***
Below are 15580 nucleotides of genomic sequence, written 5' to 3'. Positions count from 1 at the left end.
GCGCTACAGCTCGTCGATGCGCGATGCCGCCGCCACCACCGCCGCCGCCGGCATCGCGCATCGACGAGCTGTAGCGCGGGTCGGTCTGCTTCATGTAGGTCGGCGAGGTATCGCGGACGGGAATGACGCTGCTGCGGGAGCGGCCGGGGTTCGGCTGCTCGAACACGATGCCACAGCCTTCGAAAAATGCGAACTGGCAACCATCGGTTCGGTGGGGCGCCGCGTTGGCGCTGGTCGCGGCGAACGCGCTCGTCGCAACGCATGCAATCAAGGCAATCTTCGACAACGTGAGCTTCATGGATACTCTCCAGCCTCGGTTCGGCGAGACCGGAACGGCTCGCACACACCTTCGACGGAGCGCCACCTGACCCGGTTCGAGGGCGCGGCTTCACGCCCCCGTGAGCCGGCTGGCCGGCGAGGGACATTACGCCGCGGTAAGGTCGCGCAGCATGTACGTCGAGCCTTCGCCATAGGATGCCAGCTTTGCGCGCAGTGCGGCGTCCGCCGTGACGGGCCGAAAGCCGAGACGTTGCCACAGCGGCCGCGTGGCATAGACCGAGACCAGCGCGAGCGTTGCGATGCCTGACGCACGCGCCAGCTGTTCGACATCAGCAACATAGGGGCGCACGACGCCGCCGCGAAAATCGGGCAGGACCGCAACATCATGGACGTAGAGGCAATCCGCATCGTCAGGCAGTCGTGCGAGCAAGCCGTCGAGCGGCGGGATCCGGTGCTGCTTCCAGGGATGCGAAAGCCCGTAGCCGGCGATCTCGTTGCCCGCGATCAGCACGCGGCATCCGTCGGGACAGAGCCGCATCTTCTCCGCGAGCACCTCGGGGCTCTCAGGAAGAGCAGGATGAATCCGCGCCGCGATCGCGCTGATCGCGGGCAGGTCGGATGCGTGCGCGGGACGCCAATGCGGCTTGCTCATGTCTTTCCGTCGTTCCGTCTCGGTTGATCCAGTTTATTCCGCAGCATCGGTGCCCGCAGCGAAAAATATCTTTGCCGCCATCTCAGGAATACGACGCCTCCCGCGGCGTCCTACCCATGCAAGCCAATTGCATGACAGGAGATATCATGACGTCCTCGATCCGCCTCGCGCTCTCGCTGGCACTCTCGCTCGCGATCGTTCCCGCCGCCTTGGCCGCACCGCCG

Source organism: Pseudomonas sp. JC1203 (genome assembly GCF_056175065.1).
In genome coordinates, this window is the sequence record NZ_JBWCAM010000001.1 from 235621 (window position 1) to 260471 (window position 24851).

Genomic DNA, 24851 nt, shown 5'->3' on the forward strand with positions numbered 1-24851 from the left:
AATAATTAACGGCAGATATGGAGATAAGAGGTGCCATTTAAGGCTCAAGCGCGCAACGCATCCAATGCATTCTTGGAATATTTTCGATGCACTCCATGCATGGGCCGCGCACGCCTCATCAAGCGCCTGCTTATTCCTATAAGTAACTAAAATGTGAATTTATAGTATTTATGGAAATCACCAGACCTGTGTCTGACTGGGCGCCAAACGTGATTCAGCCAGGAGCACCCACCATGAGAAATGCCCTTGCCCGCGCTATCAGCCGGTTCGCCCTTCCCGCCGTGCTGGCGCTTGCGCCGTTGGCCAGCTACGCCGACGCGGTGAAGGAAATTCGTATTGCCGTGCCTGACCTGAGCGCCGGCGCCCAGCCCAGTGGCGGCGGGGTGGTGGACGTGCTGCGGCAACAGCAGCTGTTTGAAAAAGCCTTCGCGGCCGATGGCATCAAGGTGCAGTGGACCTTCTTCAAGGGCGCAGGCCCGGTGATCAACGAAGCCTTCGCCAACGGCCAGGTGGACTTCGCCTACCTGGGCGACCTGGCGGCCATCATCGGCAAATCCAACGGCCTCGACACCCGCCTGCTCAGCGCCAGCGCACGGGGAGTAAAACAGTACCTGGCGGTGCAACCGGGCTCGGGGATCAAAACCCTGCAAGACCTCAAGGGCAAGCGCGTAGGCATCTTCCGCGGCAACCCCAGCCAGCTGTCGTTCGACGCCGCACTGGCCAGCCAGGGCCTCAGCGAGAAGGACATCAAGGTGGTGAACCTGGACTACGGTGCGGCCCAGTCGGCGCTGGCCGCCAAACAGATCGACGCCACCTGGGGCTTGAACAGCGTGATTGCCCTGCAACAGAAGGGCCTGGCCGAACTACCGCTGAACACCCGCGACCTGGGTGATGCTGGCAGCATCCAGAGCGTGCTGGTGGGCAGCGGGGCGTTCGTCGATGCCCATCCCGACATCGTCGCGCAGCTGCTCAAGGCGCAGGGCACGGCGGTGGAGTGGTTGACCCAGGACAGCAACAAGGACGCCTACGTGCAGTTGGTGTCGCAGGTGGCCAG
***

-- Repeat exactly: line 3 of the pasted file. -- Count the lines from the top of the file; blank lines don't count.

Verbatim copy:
Source organism: Pseudomonas sp. JC1203 (genome assembly GCF_056175065.1).